It will, it is hoped, have become clear from the preceding chapters that an argument about the nature of linguistic change in the history of English has been developed. Change, it has been argued, is the result of the complex interaction of extralinguistic and intralinguistic developments, and any resulting change itself interacts with further developments to produce yet more change. The conception is therefore a dynamic one, to use a term which has become popular with linguists (e.g. Bailey 1973, Sebba 1993). Although it is not possible, given the limitations of the evidence, to offer absolute proof as to the motivation of a particular linguistic innovation, or to predict the precise development of linguistic phenomena, nevertheless a rationally arguable historical explanation can be offered for the kinds of changes which languages can undergo, and a broad prediction can be made about the kinds of change which are liable to happen. This seems a reasonable goal for any historical enquiry which seeks to go beyond the simple chronicle.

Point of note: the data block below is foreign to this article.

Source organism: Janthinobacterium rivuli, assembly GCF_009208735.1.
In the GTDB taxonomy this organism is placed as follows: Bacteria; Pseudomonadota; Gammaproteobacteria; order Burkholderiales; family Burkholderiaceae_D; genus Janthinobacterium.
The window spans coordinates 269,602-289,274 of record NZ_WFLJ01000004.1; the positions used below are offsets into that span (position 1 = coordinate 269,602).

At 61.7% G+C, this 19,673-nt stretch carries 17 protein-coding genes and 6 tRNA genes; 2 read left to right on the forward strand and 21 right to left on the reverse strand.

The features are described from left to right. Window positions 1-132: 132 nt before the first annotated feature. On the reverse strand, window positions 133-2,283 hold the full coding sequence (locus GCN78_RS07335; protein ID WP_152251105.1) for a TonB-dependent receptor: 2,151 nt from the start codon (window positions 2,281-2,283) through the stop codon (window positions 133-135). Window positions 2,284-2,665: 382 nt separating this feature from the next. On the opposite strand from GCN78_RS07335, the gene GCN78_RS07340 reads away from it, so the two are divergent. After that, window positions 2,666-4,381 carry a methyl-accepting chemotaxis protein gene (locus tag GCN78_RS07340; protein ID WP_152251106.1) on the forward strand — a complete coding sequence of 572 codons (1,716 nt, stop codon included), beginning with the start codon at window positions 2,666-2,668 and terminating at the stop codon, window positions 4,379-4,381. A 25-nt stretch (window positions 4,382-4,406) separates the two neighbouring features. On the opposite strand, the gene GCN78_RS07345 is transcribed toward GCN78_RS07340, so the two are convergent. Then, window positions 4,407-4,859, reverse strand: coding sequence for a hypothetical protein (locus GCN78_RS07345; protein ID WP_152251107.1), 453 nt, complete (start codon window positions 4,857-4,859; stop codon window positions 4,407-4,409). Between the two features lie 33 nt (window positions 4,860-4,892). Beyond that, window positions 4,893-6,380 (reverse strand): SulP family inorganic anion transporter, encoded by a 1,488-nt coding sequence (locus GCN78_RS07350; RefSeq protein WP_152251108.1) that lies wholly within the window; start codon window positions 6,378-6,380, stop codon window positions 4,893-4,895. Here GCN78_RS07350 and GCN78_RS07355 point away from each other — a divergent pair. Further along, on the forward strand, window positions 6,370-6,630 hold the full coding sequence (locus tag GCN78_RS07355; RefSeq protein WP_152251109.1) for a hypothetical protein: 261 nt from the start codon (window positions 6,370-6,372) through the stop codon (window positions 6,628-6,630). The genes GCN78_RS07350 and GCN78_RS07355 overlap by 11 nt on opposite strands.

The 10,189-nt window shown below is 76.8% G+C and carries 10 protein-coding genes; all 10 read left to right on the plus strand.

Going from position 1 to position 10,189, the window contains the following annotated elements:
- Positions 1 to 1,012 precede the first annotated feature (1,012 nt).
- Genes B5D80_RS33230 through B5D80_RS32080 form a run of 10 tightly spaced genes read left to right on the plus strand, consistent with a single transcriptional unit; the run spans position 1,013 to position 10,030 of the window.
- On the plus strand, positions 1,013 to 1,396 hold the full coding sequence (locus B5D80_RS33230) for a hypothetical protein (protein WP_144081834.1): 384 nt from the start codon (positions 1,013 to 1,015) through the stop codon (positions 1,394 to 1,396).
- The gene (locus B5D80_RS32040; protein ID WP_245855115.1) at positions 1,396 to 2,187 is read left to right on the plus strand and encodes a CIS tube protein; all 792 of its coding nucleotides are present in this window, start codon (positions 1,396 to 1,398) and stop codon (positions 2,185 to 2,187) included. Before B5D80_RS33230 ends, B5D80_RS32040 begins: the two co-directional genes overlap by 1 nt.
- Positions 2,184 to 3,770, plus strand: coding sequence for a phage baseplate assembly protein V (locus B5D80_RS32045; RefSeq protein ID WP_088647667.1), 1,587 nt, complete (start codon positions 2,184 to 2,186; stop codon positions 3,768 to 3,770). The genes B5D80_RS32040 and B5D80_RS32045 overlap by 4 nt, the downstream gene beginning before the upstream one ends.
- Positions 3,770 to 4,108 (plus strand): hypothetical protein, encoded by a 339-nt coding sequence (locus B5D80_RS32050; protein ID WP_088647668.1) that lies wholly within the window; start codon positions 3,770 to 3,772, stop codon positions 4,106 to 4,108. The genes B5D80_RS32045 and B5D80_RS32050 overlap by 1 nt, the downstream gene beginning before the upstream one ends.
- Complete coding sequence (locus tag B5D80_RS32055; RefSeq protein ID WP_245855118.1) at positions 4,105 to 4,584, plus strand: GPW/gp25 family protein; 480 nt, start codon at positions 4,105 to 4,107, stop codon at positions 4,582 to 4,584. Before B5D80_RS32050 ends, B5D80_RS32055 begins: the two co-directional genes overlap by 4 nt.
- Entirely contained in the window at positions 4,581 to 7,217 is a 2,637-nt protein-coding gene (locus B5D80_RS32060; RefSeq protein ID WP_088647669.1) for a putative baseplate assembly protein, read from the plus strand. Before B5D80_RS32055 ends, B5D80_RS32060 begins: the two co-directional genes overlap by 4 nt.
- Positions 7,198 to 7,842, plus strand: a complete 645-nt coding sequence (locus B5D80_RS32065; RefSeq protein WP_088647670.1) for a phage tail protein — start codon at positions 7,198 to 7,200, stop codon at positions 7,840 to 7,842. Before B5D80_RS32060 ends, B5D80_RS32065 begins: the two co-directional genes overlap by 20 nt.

Nevertheless, some historical linguists have worried over the years about the epistemological status of offering explanations for linguistic change; and this concern has led from time to time to such statements as the following:
there is no more reason for languages to change than there is for automobiles to add fins one year and remove them the next, for jackets to have three buttons one year and two the next.
It will be clear from the argument that has been developed in the preceding chapters of this book that this belief in the inexplicable nature of linguistic change is not accepted here, although there would appear to be two possible reasons why one might be tempted to avoid the question 'why'. One is plain modesty; the other has a philosophical basis.
In his book on evolutionary biology, The Blind Watchmaker (1986), R. Dawkins describes a conversation he had with a 'distinguished modern philosopher, a well-known atheist':